Drivers in and near Kansas City are jumpy these days.
Since early March, police agencies report, there have been as many as 20 apparently random shootings at cars on major streets and highways.
Three people have been injured, none killed. Many bullet holes have been discovered in cars. Police and highway patrol officers are now seen, often, sitting in their cars near freeway exits, watching.
Unfortunately, random shootings on highways may not be all that rare.
--In February this year, Michigan police reported what appeared to be a number of random pellet gun shootings at cars in Pontiac and Auburn Hills.
--Last year, there was a series of of random car shootings in Bridgewater Township, MI.
--In 2012, police arrested a man in a Detroit suburb whom they believed had committed at least two dozen random shootings at cars on or around the I96 freeway.
Note that those three reports were from just one state, Michigan. Who knows how many rashes of random shootings occur every year around the country?
This sort of news disturbs anyone who drives a car. We like to think of our cars as private havens. As long as we drive carefully and are alert for other drivers' errors, we figure, we are safe.
And, in fact, we are much, much, much more likely to be involved in rear-end accidents than to be shot in our cars. What seems to distress people most is the random nature of these events.
The truth is, cars are not private places. Anyone paying attention can see you as you drive down the street.
But if cars are not private, big highways offer some privacy or, perhaps more accurately, anonymity to people who want to do harm.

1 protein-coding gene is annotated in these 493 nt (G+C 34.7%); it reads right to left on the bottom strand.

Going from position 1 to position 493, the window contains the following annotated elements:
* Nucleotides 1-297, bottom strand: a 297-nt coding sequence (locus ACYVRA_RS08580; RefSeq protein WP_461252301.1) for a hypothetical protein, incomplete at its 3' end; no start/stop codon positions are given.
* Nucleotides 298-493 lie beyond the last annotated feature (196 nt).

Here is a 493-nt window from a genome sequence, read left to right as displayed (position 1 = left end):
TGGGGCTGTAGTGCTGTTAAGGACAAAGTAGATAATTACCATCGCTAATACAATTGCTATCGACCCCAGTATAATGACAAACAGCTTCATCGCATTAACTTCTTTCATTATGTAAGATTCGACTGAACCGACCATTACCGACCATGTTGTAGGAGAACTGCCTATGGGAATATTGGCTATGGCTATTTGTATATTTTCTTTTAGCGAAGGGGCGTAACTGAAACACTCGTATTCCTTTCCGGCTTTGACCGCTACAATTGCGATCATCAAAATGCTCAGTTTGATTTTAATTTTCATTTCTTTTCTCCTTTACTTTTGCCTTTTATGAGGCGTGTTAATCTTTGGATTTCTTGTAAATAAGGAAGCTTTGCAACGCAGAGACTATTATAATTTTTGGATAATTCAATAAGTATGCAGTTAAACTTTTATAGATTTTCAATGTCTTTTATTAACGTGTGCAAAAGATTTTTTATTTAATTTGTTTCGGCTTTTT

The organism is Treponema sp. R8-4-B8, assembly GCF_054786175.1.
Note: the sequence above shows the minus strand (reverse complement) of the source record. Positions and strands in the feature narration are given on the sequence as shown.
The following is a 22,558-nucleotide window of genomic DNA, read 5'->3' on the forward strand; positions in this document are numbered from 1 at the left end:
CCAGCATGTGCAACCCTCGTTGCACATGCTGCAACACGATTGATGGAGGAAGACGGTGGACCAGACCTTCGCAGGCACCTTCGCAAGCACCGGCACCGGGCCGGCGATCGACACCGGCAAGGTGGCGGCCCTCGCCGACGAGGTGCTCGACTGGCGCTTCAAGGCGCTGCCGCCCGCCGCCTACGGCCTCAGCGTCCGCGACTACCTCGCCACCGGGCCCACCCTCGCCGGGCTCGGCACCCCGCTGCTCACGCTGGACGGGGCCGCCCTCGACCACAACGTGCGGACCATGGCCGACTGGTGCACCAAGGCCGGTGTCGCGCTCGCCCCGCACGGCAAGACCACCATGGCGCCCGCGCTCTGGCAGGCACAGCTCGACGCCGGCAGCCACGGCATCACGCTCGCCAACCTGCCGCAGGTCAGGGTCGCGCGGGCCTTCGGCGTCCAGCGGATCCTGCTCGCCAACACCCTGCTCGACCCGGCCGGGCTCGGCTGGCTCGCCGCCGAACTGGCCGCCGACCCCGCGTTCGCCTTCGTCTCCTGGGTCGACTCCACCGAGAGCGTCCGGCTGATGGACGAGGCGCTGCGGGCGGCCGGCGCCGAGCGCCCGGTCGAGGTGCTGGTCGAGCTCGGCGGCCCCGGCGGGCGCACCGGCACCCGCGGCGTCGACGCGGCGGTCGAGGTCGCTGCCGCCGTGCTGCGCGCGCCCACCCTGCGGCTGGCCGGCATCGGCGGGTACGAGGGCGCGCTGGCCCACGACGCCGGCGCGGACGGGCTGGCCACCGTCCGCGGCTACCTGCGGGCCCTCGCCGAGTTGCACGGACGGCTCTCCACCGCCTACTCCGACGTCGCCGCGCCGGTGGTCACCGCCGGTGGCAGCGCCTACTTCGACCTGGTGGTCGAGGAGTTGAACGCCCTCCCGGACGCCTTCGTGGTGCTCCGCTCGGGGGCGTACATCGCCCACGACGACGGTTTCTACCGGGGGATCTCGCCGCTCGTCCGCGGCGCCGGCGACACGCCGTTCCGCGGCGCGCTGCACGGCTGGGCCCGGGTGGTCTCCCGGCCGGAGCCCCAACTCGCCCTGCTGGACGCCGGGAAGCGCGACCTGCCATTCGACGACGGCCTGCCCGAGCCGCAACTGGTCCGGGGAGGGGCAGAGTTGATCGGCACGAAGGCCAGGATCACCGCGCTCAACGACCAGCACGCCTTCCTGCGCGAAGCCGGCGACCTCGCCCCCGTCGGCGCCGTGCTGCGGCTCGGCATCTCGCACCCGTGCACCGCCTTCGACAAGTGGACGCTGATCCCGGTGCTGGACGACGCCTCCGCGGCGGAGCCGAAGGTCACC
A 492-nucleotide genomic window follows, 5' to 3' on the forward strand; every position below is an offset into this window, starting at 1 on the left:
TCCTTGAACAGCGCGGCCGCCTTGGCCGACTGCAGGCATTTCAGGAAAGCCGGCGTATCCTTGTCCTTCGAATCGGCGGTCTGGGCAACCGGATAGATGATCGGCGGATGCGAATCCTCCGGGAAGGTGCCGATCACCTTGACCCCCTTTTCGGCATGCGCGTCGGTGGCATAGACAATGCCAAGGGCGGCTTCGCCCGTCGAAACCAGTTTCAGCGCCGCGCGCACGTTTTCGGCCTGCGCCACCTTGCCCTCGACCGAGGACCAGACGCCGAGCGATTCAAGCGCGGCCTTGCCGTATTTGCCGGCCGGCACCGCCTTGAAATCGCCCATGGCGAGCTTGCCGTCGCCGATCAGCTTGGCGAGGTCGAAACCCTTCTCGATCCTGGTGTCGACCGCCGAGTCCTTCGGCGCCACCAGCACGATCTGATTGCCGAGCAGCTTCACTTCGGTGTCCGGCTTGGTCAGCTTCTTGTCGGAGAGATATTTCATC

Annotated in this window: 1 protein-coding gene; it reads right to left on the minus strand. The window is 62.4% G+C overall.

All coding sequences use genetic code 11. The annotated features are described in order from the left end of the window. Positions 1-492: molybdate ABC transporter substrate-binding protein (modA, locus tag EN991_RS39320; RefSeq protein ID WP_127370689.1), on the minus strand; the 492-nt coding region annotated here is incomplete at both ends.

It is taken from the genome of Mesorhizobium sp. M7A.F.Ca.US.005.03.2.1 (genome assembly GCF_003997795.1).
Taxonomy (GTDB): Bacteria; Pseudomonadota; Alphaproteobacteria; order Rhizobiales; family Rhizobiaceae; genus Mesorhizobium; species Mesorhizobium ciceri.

Perhaps the most disturbing such episodes in recent history were the Beltway Sniper shootings around Washington, D.C., in 2002. Two men killed 10 people, mostly at gas stations as they were filling their cars. Three others were injured.
|A Beltway Sniper shooting scene|
And several years earlier still, there were reports of random shootings of drivers on Southern California highways. At that time, the reports were seen to be unusual while, in fact, they may have been just the ordinary flow of events. In retrospect, it may be that the news reports inspired more reckless or disturbed men (let's face it; we've never heard of women committing such crimes) to act out in ways that might not have occurred to them otherwise.
Several years after those shootings, when I was living in Southern California, the matter became somewhat personal to me.
An 18-year-old boy who lived next door was shot in the head as he drove his car home; he had just dropped a friend home in a dicey neighborhood. The shooting was a random act. The boy died. For months afterward, it seemed as if unrelenting waves of sorrow were flowing out of his grieving parents' house. The killer was never identified or prosecuted.
I get it when people worry about about shooters on the streets, even when many more likely dangers lurk.
Tomorrow: Highways and Crime in America